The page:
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Tangible Solutions validates repeatability of 3D printed spinal implants

Tangible Solutions, an Ohio-based manufacturer of medical devices, has validated the quality and consistency of its 3D printed titanium spinal implants. The results of this validation were published in a recent study.

“Additive manufacturing has transitioned from a prototype-only mentality to production-centric technology and as a valid production choice, it begs the question: How reliably does the technology produce a wide mixture of parts?” said Matt Shomper, Director of Engineering at Tangible Solutions.

“Setting up runs of implants in a true production environment is important to ensure consistency. This study has shown that an additive process has the ability to produce process metrics equivalent to manufacturing standards that have existed for decades.”

A 3D printed cage implant. Photo via Tangible Solutions.

Assessing 3D printed medical implants

Founded in 2013, Tangible Solutions offers end-to-end management of device manufacture, using additive manufacturing. The company currently provides 3D printing, scanning, and engineering design services. As of 2016, it expanded its metal 3D metal printing capabilities with five Mlab cusing machines and one M2 cusing machine from Concept Laser.

Earlier this year, Tangible Solutions announced the expansion of its facility in Fairborn, Ohio site in order to meet the growing demand of 3D printed medical implants. Now, as part of an internal study, Shomper has analyzed the process capability of its spinal cage implants from a recent alpha launch production run that utilized an estimated 2500 parts.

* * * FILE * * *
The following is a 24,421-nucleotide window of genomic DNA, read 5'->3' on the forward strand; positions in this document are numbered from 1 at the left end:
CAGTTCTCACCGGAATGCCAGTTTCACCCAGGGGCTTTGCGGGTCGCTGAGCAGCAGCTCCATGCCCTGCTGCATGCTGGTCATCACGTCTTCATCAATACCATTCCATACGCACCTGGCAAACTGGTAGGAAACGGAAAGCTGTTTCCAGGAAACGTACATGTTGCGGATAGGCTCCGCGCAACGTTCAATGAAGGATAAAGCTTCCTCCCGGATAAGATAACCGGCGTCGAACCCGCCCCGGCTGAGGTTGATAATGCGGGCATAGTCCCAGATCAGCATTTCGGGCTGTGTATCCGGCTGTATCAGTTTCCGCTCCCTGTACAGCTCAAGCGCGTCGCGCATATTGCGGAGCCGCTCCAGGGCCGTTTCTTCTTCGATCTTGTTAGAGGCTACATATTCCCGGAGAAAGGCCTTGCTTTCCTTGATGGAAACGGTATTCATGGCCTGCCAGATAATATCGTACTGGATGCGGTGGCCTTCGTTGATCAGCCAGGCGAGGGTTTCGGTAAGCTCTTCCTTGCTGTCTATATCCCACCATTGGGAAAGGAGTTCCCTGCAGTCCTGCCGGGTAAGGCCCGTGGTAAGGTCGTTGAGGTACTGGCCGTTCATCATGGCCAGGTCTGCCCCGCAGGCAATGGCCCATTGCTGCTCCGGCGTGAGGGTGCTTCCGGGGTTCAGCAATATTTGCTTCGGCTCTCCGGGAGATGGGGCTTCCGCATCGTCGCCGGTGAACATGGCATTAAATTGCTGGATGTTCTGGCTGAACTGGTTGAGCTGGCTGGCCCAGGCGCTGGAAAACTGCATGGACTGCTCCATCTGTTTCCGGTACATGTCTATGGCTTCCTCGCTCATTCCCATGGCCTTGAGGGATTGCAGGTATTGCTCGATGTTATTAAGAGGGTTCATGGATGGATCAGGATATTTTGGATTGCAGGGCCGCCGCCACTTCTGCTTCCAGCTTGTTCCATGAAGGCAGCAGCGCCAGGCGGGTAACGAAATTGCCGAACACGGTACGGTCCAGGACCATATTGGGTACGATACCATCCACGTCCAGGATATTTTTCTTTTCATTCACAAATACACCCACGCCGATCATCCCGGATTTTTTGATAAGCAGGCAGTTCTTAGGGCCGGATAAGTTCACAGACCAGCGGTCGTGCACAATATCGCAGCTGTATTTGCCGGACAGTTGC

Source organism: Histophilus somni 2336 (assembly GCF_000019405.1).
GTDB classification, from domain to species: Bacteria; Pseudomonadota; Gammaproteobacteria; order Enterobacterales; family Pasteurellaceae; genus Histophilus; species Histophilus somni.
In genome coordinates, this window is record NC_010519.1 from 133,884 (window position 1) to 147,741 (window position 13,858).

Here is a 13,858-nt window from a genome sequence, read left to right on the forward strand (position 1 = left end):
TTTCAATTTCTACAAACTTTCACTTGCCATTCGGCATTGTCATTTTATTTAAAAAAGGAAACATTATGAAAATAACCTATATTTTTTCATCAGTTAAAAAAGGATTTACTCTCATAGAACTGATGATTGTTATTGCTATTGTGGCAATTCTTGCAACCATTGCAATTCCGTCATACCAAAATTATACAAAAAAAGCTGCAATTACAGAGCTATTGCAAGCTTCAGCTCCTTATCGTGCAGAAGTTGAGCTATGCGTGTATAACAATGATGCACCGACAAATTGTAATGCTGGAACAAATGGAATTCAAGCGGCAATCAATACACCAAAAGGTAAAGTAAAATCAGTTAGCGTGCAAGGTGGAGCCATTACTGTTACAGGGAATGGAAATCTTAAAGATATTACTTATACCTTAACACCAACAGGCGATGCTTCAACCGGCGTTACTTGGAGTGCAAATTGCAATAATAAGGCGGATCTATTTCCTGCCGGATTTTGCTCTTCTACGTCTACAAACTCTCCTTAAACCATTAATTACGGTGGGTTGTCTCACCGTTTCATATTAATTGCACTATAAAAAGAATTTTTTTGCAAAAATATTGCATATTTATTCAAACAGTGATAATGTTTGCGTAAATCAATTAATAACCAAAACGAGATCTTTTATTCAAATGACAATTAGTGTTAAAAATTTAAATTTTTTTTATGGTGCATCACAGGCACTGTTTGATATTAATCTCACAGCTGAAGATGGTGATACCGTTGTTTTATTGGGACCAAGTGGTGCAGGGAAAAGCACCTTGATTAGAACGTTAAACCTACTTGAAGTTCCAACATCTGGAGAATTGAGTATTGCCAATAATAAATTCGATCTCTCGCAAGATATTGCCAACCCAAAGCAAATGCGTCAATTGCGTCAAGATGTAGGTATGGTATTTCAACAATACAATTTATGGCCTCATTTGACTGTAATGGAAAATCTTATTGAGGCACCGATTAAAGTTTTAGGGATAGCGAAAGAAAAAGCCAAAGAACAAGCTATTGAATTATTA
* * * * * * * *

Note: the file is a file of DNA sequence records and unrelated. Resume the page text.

“Each decision made – whether during the additive design process, setting up for downstream milling, or evaluating critical features and inspection parameters – is carefully considered,” added Shomper.

A 3D printed cage implant. Photo via Tangible Solutions.
A 3D printed cage implant. Photo via Tangible Solutions.

Keeping up consistency 

Data retrieved from the implants indicate that all dimensions of the 3D printed parts maintain tight control over repeatability. As Shomper observes, “The consistency of the process still remains.”

It is also noted that a minority of dimensions were prone to center shifting. According to Shomper, this allows the manufacturer to identify trends and adjust accordingly to keep the models as close to centered, increasing process consistency.

“A process can be ‘in control’ and produce out-of-spec parts. The process may have a high degree of repeatability and consistency but if not mean-centered on the expected tolerance all parts will fail downstream quality checks.”

“Evaluating process capability is understanding the metrics with respect to the customer requirements in terms of limits of the parameters.”

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Featured image shows a 3D printed cage implant. Photo via Tangible Solutions.



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